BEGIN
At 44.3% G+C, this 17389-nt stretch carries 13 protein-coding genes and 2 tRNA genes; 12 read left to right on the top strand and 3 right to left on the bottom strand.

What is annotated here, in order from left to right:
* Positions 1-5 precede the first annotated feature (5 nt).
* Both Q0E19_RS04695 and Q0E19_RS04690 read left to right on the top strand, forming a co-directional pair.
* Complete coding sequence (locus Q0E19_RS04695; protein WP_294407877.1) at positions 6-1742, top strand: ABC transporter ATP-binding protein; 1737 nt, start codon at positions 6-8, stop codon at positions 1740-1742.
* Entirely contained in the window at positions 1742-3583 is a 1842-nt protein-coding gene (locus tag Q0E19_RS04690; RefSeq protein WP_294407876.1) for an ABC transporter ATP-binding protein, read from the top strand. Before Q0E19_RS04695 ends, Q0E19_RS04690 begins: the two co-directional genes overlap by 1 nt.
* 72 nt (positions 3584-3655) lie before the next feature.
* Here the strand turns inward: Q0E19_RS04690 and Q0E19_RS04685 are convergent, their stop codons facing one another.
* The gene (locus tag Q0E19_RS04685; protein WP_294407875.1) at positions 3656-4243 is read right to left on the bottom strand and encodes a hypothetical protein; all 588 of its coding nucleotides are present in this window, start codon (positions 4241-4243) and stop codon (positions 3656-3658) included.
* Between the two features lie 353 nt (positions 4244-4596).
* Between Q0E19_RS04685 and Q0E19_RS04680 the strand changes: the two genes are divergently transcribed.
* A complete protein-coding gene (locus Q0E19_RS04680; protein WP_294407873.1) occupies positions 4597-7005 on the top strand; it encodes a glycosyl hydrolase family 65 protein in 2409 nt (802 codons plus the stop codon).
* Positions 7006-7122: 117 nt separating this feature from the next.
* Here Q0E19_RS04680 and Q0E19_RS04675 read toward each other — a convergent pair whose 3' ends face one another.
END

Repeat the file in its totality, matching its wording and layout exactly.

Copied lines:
At 44.3% G+C, this 17389-nt stretch carries 13 protein-coding genes and 2 tRNA genes; 12 read left to right on the top strand and 3 right to left on the bottom strand.

What is annotated here, in order from left to right:
* Positions 1-5 precede the first annotated feature (5 nt).
* Both Q0E19_RS04695 and Q0E19_RS04690 read left to right on the top strand, forming a co-directional pair.
* Complete coding sequence (locus Q0E19_RS04695; protein WP_294407877.1) at positions 6-1742, top strand: ABC transporter ATP-binding protein; 1737 nt, start codon at positions 6-8, stop codon at positions 1740-1742.
* Entirely contained in the window at positions 1742-3583 is a 1842-nt protein-coding gene (locus tag Q0E19_RS04690; RefSeq protein WP_294407876.1) for an ABC transporter ATP-binding protein, read from the top strand. Before Q0E19_RS04695 ends, Q0E19_RS04690 begins: the two co-directional genes overlap by 1 nt.
* 72 nt (positions 3584-3655) lie before the next feature.
* Here the strand turns inward: Q0E19_RS04690 and Q0E19_RS04685 are convergent, their stop codons facing one another.
* The gene (locus tag Q0E19_RS04685; protein WP_294407875.1) at positions 3656-4243 is read right to left on the bottom strand and encodes a hypothetical protein; all 588 of its coding nucleotides are present in this window, start codon (positions 4241-4243) and stop codon (positions 3656-3658) included.
* Between the two features lie 353 nt (positions 4244-4596).
* Between Q0E19_RS04685 and Q0E19_RS04680 the strand changes: the two genes are divergently transcribed.
* A complete protein-coding gene (locus Q0E19_RS04680; protein WP_294407873.1) occupies positions 4597-7005 on the top strand; it encodes a glycosyl hydrolase family 65 protein in 2409 nt (802 codons plus the stop codon).
* Positions 7006-7122: 117 nt separating this feature from the next.
* Here Q0E19_RS04680 and Q0E19_RS04675 read toward each other — a convergent pair whose 3' ends face one another.